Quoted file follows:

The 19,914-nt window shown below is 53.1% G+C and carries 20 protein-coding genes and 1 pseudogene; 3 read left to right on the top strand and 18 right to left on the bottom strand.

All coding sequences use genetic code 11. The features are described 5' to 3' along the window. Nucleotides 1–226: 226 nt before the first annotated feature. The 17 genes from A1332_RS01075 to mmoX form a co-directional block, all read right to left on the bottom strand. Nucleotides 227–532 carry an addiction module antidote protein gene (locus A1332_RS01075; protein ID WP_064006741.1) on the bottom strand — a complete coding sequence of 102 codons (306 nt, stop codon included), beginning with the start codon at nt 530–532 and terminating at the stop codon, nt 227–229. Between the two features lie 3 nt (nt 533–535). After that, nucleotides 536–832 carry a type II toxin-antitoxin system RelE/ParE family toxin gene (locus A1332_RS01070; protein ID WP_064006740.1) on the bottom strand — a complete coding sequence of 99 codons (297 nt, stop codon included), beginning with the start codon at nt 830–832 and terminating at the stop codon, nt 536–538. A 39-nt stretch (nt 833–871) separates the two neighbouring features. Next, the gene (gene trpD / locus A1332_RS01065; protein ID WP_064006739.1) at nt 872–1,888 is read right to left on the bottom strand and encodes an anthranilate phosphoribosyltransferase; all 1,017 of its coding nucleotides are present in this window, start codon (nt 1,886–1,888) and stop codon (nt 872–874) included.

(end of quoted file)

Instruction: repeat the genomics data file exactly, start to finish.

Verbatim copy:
The 19,914-nt window shown below is 53.1% G+C and carries 20 protein-coding genes and 1 pseudogene; 3 read left to right on the top strand and 18 right to left on the bottom strand.

All coding sequences use genetic code 11. The features are described 5' to 3' along the window. Nucleotides 1–226: 226 nt before the first annotated feature. The 17 genes from A1332_RS01075 to mmoX form a co-directional block, all read right to left on the bottom strand. Nucleotides 227–532 carry an addiction module antidote protein gene (locus A1332_RS01075; protein ID WP_064006741.1) on the bottom strand — a complete coding sequence of 102 codons (306 nt, stop codon included), beginning with the start codon at nt 530–532 and terminating at the stop codon, nt 227–229. Between the two features lie 3 nt (nt 533–535). After that, nucleotides 536–832 carry a type II toxin-antitoxin system RelE/ParE family toxin gene (locus A1332_RS01070; protein ID WP_064006740.1) on the bottom strand — a complete coding sequence of 99 codons (297 nt, stop codon included), beginning with the start codon at nt 830–832 and terminating at the stop codon, nt 536–538. A 39-nt stretch (nt 833–871) separates the two neighbouring features. Next, the gene (gene trpD / locus A1332_RS01065; protein ID WP_064006739.1) at nt 872–1,888 is read right to left on the bottom strand and encodes an anthranilate phosphoribosyltransferase; all 1,017 of its coding nucleotides are present in this window, start codon (nt 1,886–1,888) and stop codon (nt 872–874) included.